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Saudi Journal of Kidney Diseases and Transplantation
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ORIGINAL ARTICLE Table of Contents   
Year : 1997  |  Volume : 8  |  Issue : 2  |  Page : 119-122
Central Vein Stenosis in Patients with Prior Subclavian Vein Catheterization for Maintenance Dialysis

1 Division of Vascular Surgery, King Saud University, Riyadh, Saudi Arabia
2 Division of Nephrology, King Saud University, Riyadh, Saudi Arabia
3 Department of Radiology, King Saud University, Riyadh, Saudi Arabia

Correspondence Address:
Mussaad M.S Al-Salman
Vascular Surgery Unit, Department of Surgery, P.O. Box 7805, Riyadh 11472
Saudi Arabia
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PMID: 18417788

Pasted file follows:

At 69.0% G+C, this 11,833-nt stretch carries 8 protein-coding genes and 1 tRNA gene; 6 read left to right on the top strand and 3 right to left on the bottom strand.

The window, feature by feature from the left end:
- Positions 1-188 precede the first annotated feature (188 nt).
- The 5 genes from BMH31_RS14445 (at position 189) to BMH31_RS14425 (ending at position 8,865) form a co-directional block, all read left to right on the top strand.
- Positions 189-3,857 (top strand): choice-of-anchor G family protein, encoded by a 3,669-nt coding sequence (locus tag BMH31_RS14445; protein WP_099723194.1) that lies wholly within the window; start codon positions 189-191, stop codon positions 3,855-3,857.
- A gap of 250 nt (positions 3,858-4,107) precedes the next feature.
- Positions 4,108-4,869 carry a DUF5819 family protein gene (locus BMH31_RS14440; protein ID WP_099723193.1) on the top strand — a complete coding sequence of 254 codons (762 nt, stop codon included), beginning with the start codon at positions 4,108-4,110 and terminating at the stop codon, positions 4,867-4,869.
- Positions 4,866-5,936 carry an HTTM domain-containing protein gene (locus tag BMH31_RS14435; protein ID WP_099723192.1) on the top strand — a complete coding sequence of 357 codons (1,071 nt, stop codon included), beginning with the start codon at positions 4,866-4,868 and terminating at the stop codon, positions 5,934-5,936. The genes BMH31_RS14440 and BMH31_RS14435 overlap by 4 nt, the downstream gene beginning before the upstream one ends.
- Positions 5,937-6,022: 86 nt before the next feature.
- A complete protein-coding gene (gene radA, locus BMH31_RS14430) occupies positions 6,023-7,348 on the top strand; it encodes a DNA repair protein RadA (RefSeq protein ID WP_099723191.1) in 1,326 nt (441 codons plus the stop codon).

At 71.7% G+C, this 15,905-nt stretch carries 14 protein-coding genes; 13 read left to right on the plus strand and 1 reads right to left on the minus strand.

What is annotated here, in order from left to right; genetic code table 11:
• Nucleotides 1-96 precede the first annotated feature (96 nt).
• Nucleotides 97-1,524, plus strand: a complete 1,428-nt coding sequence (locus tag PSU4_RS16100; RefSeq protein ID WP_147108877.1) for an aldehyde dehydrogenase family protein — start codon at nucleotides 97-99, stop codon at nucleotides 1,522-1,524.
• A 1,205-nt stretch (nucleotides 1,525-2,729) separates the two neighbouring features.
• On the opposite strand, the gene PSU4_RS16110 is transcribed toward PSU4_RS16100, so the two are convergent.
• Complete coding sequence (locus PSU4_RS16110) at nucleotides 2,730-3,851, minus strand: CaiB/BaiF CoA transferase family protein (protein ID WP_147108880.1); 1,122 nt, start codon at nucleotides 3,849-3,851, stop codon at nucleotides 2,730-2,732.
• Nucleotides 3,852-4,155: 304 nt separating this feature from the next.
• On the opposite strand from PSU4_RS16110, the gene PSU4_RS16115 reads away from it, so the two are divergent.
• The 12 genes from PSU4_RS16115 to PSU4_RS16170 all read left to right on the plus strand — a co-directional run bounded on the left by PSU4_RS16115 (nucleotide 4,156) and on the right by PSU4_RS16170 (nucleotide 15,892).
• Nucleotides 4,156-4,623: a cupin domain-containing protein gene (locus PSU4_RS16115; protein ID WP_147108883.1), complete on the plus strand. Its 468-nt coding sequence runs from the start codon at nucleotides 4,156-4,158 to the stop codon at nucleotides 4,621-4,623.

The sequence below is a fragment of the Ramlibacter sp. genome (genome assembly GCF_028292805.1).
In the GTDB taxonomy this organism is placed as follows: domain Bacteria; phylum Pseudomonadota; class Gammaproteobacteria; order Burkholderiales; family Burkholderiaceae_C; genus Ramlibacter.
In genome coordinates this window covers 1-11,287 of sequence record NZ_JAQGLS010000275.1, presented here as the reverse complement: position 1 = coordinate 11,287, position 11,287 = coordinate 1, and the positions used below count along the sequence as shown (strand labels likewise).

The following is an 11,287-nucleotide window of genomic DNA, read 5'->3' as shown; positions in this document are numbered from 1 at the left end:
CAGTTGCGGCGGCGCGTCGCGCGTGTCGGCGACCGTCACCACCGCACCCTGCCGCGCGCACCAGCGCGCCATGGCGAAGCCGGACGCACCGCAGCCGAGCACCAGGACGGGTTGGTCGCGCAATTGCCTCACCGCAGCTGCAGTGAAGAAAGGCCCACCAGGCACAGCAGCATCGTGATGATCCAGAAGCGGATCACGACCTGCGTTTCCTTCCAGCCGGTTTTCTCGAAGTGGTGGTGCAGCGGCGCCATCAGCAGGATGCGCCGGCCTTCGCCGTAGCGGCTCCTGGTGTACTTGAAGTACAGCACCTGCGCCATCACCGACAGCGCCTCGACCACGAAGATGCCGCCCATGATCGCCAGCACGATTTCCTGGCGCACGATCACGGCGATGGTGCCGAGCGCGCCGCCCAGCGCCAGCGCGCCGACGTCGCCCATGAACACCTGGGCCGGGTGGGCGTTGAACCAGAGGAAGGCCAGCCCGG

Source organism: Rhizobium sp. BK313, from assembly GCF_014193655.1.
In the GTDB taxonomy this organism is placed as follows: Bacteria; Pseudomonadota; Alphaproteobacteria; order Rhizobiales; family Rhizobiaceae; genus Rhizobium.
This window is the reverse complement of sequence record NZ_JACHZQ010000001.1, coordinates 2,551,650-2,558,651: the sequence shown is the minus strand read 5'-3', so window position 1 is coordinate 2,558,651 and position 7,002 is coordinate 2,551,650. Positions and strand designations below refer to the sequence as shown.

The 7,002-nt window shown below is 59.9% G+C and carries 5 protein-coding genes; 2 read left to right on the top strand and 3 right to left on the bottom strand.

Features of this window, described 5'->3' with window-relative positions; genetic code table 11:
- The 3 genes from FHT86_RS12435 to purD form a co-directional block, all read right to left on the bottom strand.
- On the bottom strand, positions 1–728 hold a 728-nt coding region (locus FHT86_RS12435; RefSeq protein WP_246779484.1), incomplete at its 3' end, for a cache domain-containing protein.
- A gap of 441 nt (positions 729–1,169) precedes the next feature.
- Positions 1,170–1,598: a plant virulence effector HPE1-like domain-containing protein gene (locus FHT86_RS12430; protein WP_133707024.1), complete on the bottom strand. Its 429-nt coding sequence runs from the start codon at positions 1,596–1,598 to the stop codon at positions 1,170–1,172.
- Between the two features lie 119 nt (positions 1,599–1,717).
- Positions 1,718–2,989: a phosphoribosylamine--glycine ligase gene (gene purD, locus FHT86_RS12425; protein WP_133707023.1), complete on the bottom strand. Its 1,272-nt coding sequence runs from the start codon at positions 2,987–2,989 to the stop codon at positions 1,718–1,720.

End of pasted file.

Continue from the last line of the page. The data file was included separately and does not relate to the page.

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We evaluated the prevalence of central vein stenosis in patients with prior central vein catheterization for vascular access for hemodialysis. A total of 36 patients with end-stage renal disease (ESRD) who were referred to the division of vascular surgery at King Khalid University Hospital in Riyadh were evaluated. Bilateral ascending venogram was performed in all cases. The patients were divided into three groups: Group I included 38 extremities in 32 patients who were referred for construction of an arteriovenous fistula. All these patients had previous history of subclavian vein catheterization. This included six patients who had bilateral catheter insertion. Venography demonstrated greater than 50% central vein lesions in 13 of the 38 extremities yielding a prevalence of 34%. Group II included four extremities in four patients who were on hemodialysis for many years all of whom presented with features suggestive of venous obstruction in their already existing arteriovenous fistulae. All four patients gave history of prior subclavian vein catheterization for dialysis. Three of these patients had > 50% subclavian vein stenosis while one showed complete occlusion of the vein. Group III included 30 extremities without history of prior central vein cannulation and none of them showed any lesions on venography. Our study further confirms previous reports that show a high prevalence of central vein stenosis following use of subclavian catheter as vascular access. We suggest that the subclavian route should be abandoned in patients with ESRD and temporary venous cannulation, if needed, should be performed in the femoral or internal jugular veins. Also, in individuals with history of prior central vein cannulation, venography is strongly recommended before an arteriovenous fistula is made.

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